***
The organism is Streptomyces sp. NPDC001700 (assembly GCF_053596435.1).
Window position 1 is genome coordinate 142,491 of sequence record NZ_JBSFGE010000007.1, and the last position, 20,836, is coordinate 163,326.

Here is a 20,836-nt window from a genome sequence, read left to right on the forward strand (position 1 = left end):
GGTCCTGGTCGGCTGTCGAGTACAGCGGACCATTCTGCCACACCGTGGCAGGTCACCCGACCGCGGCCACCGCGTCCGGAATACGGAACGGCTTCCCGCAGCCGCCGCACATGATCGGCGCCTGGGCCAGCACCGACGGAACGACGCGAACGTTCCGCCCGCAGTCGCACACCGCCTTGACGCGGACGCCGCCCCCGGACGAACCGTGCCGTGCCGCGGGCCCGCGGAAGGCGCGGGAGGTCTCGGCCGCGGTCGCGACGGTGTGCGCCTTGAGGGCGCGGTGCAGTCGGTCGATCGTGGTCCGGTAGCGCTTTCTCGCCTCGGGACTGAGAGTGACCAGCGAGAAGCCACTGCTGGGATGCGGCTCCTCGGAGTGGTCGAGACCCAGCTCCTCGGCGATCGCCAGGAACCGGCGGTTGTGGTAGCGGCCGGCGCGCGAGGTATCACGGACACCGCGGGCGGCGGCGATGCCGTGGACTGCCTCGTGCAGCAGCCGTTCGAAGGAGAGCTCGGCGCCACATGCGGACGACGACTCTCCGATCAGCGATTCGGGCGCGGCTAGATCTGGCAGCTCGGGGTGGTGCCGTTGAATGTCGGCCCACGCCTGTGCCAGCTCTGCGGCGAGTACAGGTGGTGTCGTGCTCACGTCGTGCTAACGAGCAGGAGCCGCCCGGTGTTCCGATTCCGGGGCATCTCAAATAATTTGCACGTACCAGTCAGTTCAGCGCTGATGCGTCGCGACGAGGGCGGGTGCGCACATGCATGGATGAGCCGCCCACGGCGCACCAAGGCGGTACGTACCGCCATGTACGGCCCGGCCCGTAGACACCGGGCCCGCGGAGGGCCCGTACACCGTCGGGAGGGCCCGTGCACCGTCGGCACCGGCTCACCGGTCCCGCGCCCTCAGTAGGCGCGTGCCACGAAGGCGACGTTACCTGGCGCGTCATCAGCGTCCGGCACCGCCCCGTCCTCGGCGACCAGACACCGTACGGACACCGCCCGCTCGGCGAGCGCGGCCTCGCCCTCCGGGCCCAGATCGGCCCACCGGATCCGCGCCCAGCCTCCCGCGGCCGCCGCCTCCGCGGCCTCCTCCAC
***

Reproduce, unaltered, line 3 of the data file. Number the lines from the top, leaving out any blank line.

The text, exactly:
Here is a 20,836-nt window from a genome sequence, read left to right on the forward strand (position 1 = left end):